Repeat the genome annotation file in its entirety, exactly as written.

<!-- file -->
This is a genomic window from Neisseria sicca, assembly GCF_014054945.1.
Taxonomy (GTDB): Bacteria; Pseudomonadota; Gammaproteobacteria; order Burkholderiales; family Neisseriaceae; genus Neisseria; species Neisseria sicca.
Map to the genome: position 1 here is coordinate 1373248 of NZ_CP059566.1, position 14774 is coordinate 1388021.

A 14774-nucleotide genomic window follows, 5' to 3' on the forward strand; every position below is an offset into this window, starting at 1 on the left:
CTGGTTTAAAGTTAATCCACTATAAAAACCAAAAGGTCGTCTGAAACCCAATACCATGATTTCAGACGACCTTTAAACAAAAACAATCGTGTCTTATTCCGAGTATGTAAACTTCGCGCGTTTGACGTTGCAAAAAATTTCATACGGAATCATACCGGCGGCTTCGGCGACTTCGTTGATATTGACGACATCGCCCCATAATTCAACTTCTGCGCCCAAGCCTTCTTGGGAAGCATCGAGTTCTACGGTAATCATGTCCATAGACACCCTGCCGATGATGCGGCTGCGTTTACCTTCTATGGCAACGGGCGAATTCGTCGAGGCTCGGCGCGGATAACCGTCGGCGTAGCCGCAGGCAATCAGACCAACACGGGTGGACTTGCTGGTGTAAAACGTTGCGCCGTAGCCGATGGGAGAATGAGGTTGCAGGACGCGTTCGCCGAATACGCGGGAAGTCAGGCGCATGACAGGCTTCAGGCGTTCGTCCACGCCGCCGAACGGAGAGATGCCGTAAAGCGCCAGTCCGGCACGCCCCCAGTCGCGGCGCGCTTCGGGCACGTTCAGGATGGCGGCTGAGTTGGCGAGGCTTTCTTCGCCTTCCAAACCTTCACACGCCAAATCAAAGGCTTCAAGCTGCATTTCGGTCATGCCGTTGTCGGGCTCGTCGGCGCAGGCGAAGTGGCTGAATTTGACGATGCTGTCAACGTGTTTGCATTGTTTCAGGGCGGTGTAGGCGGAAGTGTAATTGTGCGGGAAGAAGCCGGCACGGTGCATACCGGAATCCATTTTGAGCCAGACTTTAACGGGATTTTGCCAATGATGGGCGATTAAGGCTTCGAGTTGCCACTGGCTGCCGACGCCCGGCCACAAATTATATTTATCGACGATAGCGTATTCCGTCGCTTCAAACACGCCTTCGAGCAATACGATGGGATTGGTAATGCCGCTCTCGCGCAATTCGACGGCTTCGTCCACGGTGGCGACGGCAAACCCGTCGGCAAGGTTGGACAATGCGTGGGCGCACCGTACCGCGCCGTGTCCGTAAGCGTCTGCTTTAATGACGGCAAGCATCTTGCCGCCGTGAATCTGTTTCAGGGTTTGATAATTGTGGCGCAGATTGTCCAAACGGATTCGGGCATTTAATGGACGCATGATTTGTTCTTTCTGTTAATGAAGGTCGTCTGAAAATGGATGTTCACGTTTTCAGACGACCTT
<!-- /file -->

This is a genomic window from Neisseria sicca, assembly GCF_014054945.1.
Taxonomy (GTDB): Bacteria; Pseudomonadota; Gammaproteobacteria; order Burkholderiales; family Neisseriaceae; genus Neisseria; species Neisseria sicca.
Map to the genome: position 1 here is coordinate 1373248 of NZ_CP059566.1, position 14774 is coordinate 1388021.

A 14774-nucleotide genomic window follows, 5' to 3' on the forward strand; every position below is an offset into this window, starting at 1 on the left:
CTGGTTTAAAGTTAATCCACTATAAAAACCAAAAGGTCGTCTGAAACCCAATACCATGATTTCAGACGACCTTTAAACAAAAACAATCGTGTCTTATTCCGAGTATGTAAACTTCGCGCGTTTGACGTTGCAAAAAATTTCATACGGAATCATACCGGCGGCTTCGGCGACTTCGTTGATATTGACGACATCGCCCCATAATTCAACTTCTGCGCCCAAGCCTTCTTGGGAAGCATCGAGTTCTACGGTAATCATGTCCATAGACACCCTGCCGATGATGCGGCTGCGTTTACCTTCTATGGCAACGGGCGAATTCGTCGAGGCTCGGCGCGGATAACCGTCGGCGTAGCCGCAGGCAATCAGACCAACACGGGTGGACTTGCTGGTGTAAAACGTTGCGCCGTAGCCGATGGGAGAATGAGGTTGCAGGACGCGTTCGCCGAATACGCGGGAAGTCAGGCGCATGACAGGCTTCAGGCGTTCGTCCACGCCGCCGAACGGAGAGATGCCGTAAAGCGCCAGTCCGGCACGCCCCCAGTCGCGGCGCGCTTCGGGCACGTTCAGGATGGCGGCTGAGTTGGCGAGGCTTTCTTCGCCTTCCAAACCTTCACACGCCAAATCAAAGGCTTCAAGCTGCATTTCGGTCATGCCGTTGTCGGGCTCGTCGGCGCAGGCGAAGTGGCTGAATTTGACGATGCTGTCAACGTGTTTGCATTGTTTCAGGGCGGTGTAGGCGGAAGTGTAATTGTGCGGGAAGAAGCCGGCACGGTGCATACCGGAATCCATTTTGAGCCAGACTTTAACGGGATTTTGCCAATGATGGGCGATTAAGGCTTCGAGTTGCCACTGGCTGCCGACGCCCGGCCACAAATTATATTTATCGACGATAGCGTATTCCGTCGCTTCAAACACGCCTTCGAGCAATACGATGGGATTGGTAATGCCGCTCTCGCGCAATTCGACGGCTTCGTCCACGGTGGCGACGGCAAACCCGTCGGCAAGGTTGGACAATGCGTGGGCGCACCGTACCGCGCCGTGTCCGTAAGCGTCTGCTTTAATGACGGCAAGCATCTTGCCGCCGTGAATCTGTTTCAGGGTTTGATAATTGTGGCGCAGATTGTCCAAACGGATTCGGGCATTTAATGGACGCATGATTTGTTCTTTCTGTTAATGAAGGTCGTCTGAAAATGGATGTTCACGTTTTCAGACGACCTT